- Emergency lending rule reflects tug-of-war with Congress
- Yellen reluctant to cede rescue flexibility in case of crisis
The Federal Reserve is on the verge of relinquishing the tools it used to rescue American International Group Inc. and Bear Stearns Cos. That probably won’t appease lawmakers who’ve said they’re still concerned the central bank might abuse its powers as the lender of last resort.
The Fed is required to write rules that eliminate some of its sweeping emergency lending authority and plans to complete the long-delayed regulations by the end of this month. The measure stems from the 2010 Dodd-Frank law, which limited the Fed’s ability to prop up banks.
But after the Fed released an initial proposal almost two years ago, a bipartisan group of lawmakers including Democratic Senator Elizabeth Warren complained that it didn’t go far enough and left regulators too much wiggle room to orchestrate a backdoor bailout that violates the intent of Congress. Yellen, testifying before a House panel this month, rejected the idea that the Fed should relinquish its role as potential savior in a crisis.
“We regard our emergency lending powers as very crucial,” Yellen told the House Financial Services Committee on Nov. 4. The Federal Reserve was created to “provide liquidity when there’s a financial panic,” she added.
The debate is part of Yellen’s tug-of-war with a Congress that wants to rein in the Fed’s influence over the U.S. economy and financial system.
Warren and other lawmakers argue the expectation that the Fed will rescue failing banks, incentivizes reckless behavior on Wall Street. Lawmakers also are trying to shrink the number of banks that receive heightened supervision from the Fed and are threatening to boost Congress’ authority over the Federal Reserve Bank of New York, which oversees giant U.S. lenders such as JPMorgan Chase & Co. and Citigroup Inc. Republicans led by Senate Banking Committee Chairman Richard Shelby want the Fed to disclose more information about its decisions on setting interest rates.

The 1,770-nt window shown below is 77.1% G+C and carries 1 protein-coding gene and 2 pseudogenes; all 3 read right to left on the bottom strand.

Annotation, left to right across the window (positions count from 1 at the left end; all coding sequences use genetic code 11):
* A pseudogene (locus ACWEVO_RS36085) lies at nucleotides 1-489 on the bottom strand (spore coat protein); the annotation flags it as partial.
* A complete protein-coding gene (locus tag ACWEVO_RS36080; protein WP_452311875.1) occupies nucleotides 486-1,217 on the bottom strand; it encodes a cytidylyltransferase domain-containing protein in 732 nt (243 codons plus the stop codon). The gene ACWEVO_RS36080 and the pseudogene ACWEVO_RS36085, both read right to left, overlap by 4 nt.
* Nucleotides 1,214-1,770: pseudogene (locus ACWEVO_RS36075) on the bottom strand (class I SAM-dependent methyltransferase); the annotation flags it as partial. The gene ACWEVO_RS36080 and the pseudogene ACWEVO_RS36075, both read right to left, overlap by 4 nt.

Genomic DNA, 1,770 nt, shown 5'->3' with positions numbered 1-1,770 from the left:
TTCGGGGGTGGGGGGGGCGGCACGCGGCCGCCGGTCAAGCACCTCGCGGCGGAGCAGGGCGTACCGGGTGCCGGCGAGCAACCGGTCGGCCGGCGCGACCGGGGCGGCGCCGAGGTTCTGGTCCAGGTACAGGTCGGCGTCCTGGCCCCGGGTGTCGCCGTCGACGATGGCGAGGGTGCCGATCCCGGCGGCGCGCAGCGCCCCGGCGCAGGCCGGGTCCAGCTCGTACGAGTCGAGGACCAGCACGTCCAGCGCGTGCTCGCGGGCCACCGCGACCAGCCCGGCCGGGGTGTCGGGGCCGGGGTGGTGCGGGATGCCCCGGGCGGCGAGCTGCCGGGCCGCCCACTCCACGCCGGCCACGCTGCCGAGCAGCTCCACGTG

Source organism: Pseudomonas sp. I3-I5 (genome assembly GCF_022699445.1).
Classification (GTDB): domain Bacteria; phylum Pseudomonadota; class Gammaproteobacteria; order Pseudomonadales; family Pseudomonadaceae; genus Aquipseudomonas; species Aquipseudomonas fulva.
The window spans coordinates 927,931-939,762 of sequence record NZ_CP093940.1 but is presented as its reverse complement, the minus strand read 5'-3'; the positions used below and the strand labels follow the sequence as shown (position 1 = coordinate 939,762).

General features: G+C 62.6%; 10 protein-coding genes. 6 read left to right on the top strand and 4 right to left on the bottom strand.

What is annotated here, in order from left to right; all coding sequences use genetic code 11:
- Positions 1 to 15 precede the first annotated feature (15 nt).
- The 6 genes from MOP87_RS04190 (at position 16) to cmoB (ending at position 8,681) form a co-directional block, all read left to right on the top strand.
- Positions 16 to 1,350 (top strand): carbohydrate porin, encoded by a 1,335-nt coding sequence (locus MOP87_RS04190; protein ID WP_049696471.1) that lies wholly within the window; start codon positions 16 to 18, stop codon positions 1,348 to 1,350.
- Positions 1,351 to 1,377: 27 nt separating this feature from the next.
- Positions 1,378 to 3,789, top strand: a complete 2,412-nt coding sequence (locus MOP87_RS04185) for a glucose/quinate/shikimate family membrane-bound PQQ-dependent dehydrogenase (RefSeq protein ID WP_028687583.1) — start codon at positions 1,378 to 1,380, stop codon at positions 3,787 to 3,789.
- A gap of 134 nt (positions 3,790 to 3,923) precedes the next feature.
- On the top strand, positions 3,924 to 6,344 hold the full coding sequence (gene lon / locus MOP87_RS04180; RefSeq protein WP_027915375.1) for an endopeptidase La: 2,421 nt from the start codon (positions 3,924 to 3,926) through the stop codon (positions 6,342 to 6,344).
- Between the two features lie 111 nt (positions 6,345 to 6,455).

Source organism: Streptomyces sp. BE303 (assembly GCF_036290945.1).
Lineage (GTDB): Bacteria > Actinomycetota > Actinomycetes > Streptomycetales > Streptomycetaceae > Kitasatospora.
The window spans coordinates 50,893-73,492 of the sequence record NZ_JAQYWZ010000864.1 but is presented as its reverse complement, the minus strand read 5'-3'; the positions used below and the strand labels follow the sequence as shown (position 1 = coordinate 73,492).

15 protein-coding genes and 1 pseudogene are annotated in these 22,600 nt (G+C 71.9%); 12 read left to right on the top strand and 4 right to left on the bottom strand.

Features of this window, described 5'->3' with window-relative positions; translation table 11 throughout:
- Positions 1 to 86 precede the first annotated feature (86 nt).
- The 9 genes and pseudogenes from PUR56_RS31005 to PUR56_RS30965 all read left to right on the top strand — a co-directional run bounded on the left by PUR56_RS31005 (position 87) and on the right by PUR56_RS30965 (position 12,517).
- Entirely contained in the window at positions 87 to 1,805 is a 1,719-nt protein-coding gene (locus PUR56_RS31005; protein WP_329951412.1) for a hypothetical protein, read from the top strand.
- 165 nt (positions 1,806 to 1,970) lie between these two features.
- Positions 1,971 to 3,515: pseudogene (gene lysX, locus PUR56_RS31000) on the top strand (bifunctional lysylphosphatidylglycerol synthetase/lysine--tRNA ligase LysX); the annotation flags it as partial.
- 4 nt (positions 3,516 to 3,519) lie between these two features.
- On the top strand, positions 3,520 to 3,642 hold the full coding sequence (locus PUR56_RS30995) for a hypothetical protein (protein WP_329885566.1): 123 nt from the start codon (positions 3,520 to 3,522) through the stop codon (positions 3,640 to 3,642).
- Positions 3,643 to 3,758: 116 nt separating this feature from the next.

“The Fed is trying to preserve as much of its power as it can, in part because that’s what institutions do, but also because they believe they should retain flexibility” to stabilize the banking system in a crisis, said Satish Kini, chair of the banking group at law firm Debevoise & Plimpton LLP and a former lawyer at the Fed.
Fed spokesman Eric Kollig declined to comment on the lending rule.
Before Dodd-Frank, the central bank had the authority “in unusual and exigent circumstances” to lend to virtually any company or person, thanks to section 13(3) of the Federal Reserve Act. In March 2008, the Fed, then led by Ben S. Bernanke, used that power to extend credit to Bear Stearns through JPMorgan, which acquired the failing securities firm. Six months later the Fed began a bailout program to keep insurer AIG afloat.
Now the Fed is prohibited from rescuing individual firms, but Dodd-Frank permits the central bank to provide “broad-based” liquidity to the financial system if it gets the approval of the Treasury secretary. The Fed can continue to lend through the discount window, where banks borrow when money is tight, and it can increase liquidity by purchasing U.S. Treasuries and federal agency securities.
Though Dodd-Frank laid out the basic emergency lending restrictions, the Fed has to write the policies and procedures. Its December 2013 proposal was criticized by 15 lawmakers who told Yellen in a letter that the plan “places no meaningful restrictions on its emergency lending powers.” The group was led by Warren of Massachusetts and Republican Senator David Vitter of Louisiana.
The lawmakers urged the Fed to revise its proposal to establish both clear time limits for how long banks could receive emergency lending and procedures for the orderly unwinding of such programs. They asked Yellen to improve how the Fed defines terms such as insolvent and broad-based. To prevent the so-called moral hazard associated with the Fed’s lending authority, the group requested that any emergency loans be made at unfavorable, or penalty, interest rates.
Yellen has indicated that she might partly, but not entirely, appease the politicians. The Fed expects to release the final rule by the end of November and will address “concerns about the definition of broad-based eligibility, insolvent borrowers, and penalty rates,” she told the House panel. She didn’t discuss the lawmakers’ other requests.
Yellen also must contend with Republican efforts led by Shelby to limit the Fed’s authority. Legislation he drafted that would reduce Fed oversight of regional banks, including eliminating stress tests for many of them, was added to a spending bill that Congress must pass next month to avert a federal government shutdown.